and fertilized plots before and after the fertilizer application. Water was pro-
vided by seep irrigation throughout the growing season. Plants were sprayed twice
weekly with approved pesticides.
Results and Discussion
Seeds of carrots, green onion and lettuce failed to germinate in the ferti-
lized plots and radish germinated very poorly. In the plots which had residual
fertilizers only, carrot and lettuce seed germination was also inhibited by the
high TSS content of the soil. Green onions and radish yielded satisfactorily on
the residual fertilizers when compared to the reported Florida average yields for
these crops (Table 1).
Table 1. Total soluble salt content of soil at sowing time and yields of direct
Carrots 1 Green onions Lettuce 1 Radish
Treatment Treatment Treatment Treatment
R F R F R F R F
TSS, 0-6 in. soil
depth (ppm) 12,475 26,150 13,575 30,575 13,150 27,900 14,900 23,950
Yield/acre 7112 0 17,3762 0 1.063 0 31,5562 5,356
Treatment: R = residual fertilizer, F = fertilized
2Bunch, 6 plants per bunch
Seedling survival of the cole crops in the fertilized plots was poor. Further-
more, the yield of individual plants in these plots was also less than the yield
per plant in the nonfertilized plots. The combination of lower per plant yield
and reduced seedling survival in the fertilized plots resulted in significantly
lower per acre yields compared to nonfertilized treatments (Table 2).
Kohlrabi had the least tolerance to the high soil TSS content; only 21% of
the transplants survived. Cabbage had a transplant survival of 65%, cauliflower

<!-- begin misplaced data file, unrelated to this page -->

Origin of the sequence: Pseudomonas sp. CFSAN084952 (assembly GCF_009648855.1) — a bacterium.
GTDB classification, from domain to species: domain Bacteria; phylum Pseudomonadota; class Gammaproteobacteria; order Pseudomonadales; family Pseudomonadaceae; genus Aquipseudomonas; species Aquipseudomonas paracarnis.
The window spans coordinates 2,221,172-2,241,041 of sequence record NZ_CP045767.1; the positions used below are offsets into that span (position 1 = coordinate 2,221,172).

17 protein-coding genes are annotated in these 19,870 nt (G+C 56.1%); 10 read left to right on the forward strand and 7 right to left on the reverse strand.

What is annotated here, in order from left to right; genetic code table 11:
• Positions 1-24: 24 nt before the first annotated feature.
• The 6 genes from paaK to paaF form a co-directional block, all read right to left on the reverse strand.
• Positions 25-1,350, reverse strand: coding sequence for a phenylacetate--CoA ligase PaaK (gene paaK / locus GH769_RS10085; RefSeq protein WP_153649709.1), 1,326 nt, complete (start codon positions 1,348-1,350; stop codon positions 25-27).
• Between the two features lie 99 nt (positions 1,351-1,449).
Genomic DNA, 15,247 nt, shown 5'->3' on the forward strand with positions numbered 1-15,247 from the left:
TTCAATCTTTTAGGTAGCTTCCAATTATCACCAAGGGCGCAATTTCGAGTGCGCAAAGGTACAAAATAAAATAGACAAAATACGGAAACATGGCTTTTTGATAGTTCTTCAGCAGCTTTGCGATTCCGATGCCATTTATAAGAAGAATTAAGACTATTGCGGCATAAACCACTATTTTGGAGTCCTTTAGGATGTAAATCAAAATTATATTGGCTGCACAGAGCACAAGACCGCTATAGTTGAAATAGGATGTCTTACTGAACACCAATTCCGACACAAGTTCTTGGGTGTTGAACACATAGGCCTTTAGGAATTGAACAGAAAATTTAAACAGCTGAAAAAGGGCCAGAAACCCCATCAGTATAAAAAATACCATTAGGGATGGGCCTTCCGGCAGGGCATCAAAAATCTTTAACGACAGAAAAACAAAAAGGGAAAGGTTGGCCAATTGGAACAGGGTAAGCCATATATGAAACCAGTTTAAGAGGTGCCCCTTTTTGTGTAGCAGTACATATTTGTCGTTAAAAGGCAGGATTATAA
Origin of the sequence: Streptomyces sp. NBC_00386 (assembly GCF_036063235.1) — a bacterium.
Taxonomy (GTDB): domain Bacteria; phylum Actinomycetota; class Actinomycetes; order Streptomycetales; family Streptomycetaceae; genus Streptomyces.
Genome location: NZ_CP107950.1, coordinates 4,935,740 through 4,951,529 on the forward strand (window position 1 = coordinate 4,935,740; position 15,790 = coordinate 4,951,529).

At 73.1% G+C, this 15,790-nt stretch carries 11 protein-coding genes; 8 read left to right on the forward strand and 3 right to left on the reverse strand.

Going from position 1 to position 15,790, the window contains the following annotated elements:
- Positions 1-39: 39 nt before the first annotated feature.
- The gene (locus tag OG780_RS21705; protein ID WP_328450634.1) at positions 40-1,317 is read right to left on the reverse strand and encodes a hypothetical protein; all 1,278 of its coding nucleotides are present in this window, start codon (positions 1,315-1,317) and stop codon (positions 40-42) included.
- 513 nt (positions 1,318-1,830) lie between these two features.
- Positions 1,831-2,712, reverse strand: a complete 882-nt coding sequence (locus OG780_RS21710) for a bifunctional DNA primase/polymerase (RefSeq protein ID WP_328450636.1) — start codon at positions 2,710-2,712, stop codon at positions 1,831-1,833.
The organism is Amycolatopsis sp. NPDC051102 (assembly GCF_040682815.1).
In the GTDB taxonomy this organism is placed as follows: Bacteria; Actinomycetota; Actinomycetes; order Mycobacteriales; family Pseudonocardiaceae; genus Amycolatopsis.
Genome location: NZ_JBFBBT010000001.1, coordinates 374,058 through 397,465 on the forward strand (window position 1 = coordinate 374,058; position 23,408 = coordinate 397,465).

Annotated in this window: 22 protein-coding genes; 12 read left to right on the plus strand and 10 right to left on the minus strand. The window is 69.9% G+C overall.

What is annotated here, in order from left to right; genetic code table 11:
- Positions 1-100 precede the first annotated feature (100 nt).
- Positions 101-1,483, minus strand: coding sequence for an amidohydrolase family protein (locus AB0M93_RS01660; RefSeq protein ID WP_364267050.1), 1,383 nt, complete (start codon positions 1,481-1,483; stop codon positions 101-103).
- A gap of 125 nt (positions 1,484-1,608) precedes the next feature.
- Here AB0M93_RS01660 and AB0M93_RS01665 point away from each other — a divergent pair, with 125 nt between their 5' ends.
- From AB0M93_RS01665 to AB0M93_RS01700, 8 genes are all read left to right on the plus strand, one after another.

55% and broccoli 45% in the fertilized plots. Zucchini squash transplants sur-
vived the high soil salt content; however, in the early stages of development
the plants were stunted and often wilted during the daytime.
Plants grown on residual fertilizer also showed signs of salt injury. None
of the cole crops had a 100% seedling survival (Table 2). The present work shows
that residual fertilizers remaining in the soil after a fall tomato crop may be
sufficiently high for the production of a spring crop. A survey of the land for
soil TSS content should be made, however, in every case when planting of a catch
crop is attempted after a fall crop, to determine the intensity (i.e. the amount)
and the balance (i.e. the types) of residual plant nutrients.
ACKNOWLEDGMENTS: This work was supported by a grant from the Florida Tomato
Exchange which is gratefully acknowledged.
Geraldson, C. M.
with plant gr
Geraldson, C. M.
Soil soluble salts determination of and association
Proc. Fla. State Hort. Soc. 70:121-126.
1966. Effect of salt accumulation in sandy spodosols on tomato
Proc. Soil and Crop Sci. Soc. of Fla. 26:6-12.
Hayslip, M. C., E. M. Hodges, D. W. Jones, and A. E. Kretschmer, Jr. 1964. Tomato
and pangolagrass rotation for sandy soils of south Florida. Univ. of Fla.
Agri. Exp. Sta. Circ. S-153.
Kretschmer, A. E., Jr., N. C. Hayslip, and W. T. Forsee,
corn and sorghum production after fall vegetables.
Sta. Circ. S-145.
Jr. 1963. Spring field
Univ. of Fla. Agri. Exp.
Marlowe, G. A., Jr., and C. M. Geraldson. 1976. Results of a soluble salt survey
of commercial tomato fields in southwest Florida. Proc. Fla. State Hort. Soc.
Otte, J. A. 1976. Calculating costs and breakeven prices for full bed plastic
mulch staked tomatoes. Univ. of Fla., IFAS Economic Info. Report 59.
Westgate, P. J. 1950. Effects of soluble soil salts on vegetable production at
Sanford. Proc. Fla. State Hort. Soc. 63:116-123.
Table 2. Total soluble salt content of soil at planting time and yields of transplanted vegetables.
+ Zucchini 1
Total soluble salts
0-6 in. soil depth
% of seedling
Yield per plant (Ibs)
Yield per acre (tons)
Treatment: R = residual fertilizer, F = fertilized